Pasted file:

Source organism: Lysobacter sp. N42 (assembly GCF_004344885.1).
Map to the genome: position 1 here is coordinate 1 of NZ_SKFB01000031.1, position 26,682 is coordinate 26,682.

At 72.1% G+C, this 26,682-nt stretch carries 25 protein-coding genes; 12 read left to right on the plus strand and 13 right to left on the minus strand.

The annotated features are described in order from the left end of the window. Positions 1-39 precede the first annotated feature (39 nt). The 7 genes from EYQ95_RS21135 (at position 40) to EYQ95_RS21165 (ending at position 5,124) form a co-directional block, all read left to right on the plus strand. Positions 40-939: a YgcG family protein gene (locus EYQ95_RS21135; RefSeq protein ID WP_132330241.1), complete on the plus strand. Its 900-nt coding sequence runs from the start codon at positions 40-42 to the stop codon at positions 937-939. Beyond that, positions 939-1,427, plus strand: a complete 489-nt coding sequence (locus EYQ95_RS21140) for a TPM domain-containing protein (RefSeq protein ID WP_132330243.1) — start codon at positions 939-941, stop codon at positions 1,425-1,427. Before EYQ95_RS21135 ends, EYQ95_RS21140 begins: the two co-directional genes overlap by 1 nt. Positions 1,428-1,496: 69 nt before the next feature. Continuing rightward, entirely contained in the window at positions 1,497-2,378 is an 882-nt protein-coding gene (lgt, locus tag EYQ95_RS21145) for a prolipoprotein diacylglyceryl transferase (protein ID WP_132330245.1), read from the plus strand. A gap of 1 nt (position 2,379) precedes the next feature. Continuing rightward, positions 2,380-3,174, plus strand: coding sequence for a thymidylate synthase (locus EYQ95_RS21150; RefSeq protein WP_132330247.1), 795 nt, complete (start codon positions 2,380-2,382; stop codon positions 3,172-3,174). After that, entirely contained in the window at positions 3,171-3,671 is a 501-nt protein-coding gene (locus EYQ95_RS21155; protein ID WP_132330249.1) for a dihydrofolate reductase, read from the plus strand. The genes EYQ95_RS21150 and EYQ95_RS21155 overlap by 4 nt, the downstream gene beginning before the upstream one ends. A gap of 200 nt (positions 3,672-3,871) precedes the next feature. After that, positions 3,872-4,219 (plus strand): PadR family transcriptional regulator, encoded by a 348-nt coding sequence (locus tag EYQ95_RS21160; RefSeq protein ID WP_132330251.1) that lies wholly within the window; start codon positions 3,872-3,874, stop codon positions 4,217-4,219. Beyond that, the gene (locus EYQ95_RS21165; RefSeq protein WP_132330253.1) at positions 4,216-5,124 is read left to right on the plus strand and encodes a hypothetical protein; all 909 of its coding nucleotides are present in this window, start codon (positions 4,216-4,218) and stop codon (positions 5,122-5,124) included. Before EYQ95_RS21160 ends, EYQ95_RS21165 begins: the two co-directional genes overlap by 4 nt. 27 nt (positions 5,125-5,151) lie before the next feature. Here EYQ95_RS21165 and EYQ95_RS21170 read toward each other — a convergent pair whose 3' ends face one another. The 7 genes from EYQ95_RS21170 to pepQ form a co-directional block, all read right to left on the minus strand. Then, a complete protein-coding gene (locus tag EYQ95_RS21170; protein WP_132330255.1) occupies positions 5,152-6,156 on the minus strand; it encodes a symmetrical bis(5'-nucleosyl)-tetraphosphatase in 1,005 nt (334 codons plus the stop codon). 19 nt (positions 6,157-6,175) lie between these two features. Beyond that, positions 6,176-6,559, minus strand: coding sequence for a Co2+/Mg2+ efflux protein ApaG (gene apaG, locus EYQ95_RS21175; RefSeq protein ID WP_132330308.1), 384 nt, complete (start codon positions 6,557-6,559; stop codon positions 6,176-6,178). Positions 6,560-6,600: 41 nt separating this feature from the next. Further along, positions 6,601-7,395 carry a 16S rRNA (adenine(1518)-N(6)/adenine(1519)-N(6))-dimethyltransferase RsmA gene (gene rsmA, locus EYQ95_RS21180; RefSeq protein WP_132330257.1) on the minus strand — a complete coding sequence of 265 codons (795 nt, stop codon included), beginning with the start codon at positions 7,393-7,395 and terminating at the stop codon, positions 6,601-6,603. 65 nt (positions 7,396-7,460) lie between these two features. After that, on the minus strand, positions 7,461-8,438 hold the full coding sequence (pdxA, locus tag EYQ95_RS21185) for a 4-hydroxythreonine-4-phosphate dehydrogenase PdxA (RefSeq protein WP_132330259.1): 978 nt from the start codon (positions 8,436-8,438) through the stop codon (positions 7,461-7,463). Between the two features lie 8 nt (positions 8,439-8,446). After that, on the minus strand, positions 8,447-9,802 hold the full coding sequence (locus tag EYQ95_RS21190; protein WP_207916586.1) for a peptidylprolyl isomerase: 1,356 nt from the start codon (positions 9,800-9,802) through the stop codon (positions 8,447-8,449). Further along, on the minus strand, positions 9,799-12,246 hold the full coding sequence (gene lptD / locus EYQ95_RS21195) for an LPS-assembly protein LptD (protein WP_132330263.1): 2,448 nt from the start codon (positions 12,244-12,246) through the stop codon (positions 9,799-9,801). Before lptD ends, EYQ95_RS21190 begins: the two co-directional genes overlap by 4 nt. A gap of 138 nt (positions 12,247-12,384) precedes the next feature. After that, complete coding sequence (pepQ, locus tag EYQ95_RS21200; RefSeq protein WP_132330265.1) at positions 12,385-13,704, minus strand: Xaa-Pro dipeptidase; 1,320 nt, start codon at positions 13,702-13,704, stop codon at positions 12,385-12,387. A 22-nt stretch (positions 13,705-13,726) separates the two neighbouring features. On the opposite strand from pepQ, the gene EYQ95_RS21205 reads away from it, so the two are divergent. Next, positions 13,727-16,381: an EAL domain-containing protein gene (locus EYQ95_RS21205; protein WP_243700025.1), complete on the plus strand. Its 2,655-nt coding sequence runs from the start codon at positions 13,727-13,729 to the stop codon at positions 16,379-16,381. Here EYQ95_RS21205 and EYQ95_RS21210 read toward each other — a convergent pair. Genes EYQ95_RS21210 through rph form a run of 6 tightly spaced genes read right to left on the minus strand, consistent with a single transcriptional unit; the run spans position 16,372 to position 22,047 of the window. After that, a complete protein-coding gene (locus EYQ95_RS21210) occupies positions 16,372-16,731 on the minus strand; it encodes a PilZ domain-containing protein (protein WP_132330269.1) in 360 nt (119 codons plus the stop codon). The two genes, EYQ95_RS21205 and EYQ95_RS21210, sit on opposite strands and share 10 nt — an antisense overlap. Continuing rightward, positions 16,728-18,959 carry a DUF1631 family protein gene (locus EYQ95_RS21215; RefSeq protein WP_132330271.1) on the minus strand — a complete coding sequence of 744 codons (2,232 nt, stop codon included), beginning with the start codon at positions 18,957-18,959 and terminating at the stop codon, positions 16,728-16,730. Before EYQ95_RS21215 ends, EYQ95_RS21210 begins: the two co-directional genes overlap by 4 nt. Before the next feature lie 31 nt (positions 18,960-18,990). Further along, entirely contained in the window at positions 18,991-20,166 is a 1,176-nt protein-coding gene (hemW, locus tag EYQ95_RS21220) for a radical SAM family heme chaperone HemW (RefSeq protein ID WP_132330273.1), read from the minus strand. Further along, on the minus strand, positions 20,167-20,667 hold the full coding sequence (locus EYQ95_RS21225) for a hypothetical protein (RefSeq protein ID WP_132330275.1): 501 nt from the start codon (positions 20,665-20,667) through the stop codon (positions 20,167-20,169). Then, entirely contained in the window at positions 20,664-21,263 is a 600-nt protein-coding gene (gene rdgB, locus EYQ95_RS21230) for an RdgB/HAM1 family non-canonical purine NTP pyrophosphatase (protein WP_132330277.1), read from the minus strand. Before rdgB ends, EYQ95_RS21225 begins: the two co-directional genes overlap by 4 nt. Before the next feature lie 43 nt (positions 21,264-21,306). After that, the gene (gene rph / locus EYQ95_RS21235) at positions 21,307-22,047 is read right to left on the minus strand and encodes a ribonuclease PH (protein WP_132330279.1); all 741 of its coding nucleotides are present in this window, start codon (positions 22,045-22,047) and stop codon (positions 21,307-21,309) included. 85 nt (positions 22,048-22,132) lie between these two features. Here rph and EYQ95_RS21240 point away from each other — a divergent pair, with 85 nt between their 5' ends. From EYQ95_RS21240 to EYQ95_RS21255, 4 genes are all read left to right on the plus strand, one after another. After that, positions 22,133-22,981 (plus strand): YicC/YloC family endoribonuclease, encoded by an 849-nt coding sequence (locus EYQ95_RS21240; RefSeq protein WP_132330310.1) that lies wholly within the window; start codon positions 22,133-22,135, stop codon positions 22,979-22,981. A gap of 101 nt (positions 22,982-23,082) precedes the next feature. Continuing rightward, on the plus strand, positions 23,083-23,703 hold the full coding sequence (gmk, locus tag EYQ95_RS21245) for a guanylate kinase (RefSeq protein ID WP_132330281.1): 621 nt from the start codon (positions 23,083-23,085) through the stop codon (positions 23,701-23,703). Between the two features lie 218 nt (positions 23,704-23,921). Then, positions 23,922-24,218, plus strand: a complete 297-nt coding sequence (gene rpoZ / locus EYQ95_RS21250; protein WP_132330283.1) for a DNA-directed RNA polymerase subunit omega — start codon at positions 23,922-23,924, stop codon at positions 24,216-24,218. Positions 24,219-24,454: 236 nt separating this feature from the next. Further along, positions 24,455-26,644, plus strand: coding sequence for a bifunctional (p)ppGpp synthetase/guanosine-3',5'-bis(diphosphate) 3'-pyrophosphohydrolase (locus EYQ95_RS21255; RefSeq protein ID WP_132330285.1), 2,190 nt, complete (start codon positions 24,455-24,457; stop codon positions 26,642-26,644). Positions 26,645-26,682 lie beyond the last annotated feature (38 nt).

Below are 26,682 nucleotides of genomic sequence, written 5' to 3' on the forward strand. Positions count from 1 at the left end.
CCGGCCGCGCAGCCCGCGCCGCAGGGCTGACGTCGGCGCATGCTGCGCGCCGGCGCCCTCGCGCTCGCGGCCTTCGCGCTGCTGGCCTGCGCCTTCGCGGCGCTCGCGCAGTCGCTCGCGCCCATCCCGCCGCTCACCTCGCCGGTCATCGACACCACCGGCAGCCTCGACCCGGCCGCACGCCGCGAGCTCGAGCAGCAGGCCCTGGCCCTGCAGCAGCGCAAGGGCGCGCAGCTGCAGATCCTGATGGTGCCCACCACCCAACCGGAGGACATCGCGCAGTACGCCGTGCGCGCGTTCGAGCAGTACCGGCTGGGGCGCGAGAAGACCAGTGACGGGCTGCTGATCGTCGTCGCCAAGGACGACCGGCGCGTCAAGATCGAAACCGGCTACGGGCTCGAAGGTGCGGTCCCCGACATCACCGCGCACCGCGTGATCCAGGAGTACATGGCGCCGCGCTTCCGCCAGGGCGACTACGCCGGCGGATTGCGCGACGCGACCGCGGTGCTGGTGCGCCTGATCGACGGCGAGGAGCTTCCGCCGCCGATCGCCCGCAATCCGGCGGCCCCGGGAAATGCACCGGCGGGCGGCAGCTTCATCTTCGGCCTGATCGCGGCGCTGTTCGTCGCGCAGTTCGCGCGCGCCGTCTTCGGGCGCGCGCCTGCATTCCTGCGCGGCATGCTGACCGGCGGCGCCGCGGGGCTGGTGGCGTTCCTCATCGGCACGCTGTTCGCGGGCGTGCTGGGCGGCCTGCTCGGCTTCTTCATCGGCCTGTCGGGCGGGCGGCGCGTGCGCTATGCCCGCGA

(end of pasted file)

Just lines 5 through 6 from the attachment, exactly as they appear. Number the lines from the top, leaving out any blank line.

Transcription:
Below are 26,682 nucleotides of genomic sequence, written 5' to 3' on the forward strand. Positions count from 1 at the left end.
CCGGCCGCGCAGCCCGCGCCGCAGGGCTGACGTCGGCGCATGCTGCGCGCCGGCGCCCTCGCGCTCGCGGCCTTCGCGCTGCTGGCCTGCGCCTTCGCGGCGCTCGCGCAGTCGCTCGCGCCCATCCCGCCGCTCACCTCGCCGGTCATCGACACCACCGGCAGCCTCGACCCGGCCGCACGCCGCGAGCTCGAGCAGCAGGCCCTGGCCCTGCAGCAGCGCAAGGGCGCGCAGCTGCAGATCCTGATGGTGCCCACCACCCAACCGGAGGACATCGCGCAGTACGCCGTGCGCGCGTTCGAGCAGTACCGGCTGGGGCGCGAGAAGACCAGTGACGGGCTGCTGATCGTCGTCGCCAAGGACGACCGGCGCGTCAAGATCGAAACCGGCTACGGGCTCGAAGGTGCGGTCCCCGACATCACCGCGCACCGCGTGATCCAGGAGTACATGGCGCCGCGCTTCCGCCAGGGCGACTACGCCGGCGGATTGCGCGACGCGACCGCGGTGCTGGTGCGCCTGATCGACGGCGAGGAGCTTCCGCCGCCGATCGCCCGCAATCCGGCGGCCCCGGGAAATGCACCGGCGGGCGGCAGCTTCATCTTCGGCCTGATCGCGGCGCTGTTCGTCGCGCAGTTCGCGCGCGCCGTCTTCGGGCGCGCGCCTGCATTCCTGCGCGGCATGCTGACCGGCGGCGCCGCGGGGCTGGTGGCGTTCCTCATCGGCACGCTGTTCGCGGGCGTGCTGGGCGGCCTGCTCGGCTTCTTCATCGGCCTGTCGGGCGGGCGGCGCGTGCGCTATGCCCGCGA